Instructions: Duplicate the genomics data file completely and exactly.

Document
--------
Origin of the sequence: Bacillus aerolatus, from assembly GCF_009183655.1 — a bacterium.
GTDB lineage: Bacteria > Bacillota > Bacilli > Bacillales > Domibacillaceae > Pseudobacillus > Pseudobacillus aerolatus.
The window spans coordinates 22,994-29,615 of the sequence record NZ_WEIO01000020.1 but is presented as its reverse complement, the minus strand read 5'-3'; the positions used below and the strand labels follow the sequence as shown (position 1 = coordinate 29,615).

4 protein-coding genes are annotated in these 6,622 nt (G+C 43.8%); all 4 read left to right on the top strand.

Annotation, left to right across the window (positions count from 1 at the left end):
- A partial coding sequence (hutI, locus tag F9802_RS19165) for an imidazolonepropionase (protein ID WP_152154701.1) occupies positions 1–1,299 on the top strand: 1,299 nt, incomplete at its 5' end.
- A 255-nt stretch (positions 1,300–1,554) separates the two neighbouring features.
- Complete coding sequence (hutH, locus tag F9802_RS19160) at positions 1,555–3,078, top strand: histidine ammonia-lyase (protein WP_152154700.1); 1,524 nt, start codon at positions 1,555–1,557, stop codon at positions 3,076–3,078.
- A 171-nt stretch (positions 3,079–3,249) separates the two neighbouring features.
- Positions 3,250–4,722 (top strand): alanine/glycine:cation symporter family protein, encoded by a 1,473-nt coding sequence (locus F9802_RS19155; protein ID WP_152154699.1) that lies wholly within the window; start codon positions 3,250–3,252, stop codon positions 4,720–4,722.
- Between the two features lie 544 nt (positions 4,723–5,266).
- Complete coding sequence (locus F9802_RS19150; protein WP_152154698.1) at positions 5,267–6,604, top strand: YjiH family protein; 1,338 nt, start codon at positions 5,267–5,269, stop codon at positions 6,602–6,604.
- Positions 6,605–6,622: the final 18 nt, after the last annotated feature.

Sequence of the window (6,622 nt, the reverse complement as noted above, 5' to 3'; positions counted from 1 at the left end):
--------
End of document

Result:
Origin of the sequence: Bacillus aerolatus, from assembly GCF_009183655.1 — a bacterium.
GTDB lineage: Bacteria > Bacillota > Bacilli > Bacillales > Domibacillaceae > Pseudobacillus > Pseudobacillus aerolatus.
The window spans coordinates 22,994-29,615 of the sequence record NZ_WEIO01000020.1 but is presented as its reverse complement, the minus strand read 5'-3'; the positions used below and the strand labels follow the sequence as shown (position 1 = coordinate 29,615).

4 protein-coding genes are annotated in these 6,622 nt (G+C 43.8%); all 4 read left to right on the top strand.

Annotation, left to right across the window (positions count from 1 at the left end):
- A partial coding sequence (hutI, locus tag F9802_RS19165) for an imidazolonepropionase (protein ID WP_152154701.1) occupies positions 1–1,299 on the top strand: 1,299 nt, incomplete at its 5' end.
- A 255-nt stretch (positions 1,300–1,554) separates the two neighbouring features.
- Complete coding sequence (hutH, locus tag F9802_RS19160) at positions 1,555–3,078, top strand: histidine ammonia-lyase (protein WP_152154700.1); 1,524 nt, start codon at positions 1,555–1,557, stop codon at positions 3,076–3,078.
- A 171-nt stretch (positions 3,079–3,249) separates the two neighbouring features.
- Positions 3,250–4,722 (top strand): alanine/glycine:cation symporter family protein, encoded by a 1,473-nt coding sequence (locus F9802_RS19155; protein ID WP_152154699.1) that lies wholly within the window; start codon positions 3,250–3,252, stop codon positions 4,720–4,722.
- Between the two features lie 544 nt (positions 4,723–5,266).
- Complete coding sequence (locus F9802_RS19150; protein WP_152154698.1) at positions 5,267–6,604, top strand: YjiH family protein; 1,338 nt, start codon at positions 5,267–5,269, stop codon at positions 6,602–6,604.
- Positions 6,605–6,622: the final 18 nt, after the last annotated feature.

Sequence of the window (6,622 nt, the reverse complement as noted above, 5' to 3'; positions counted from 1 at the left end):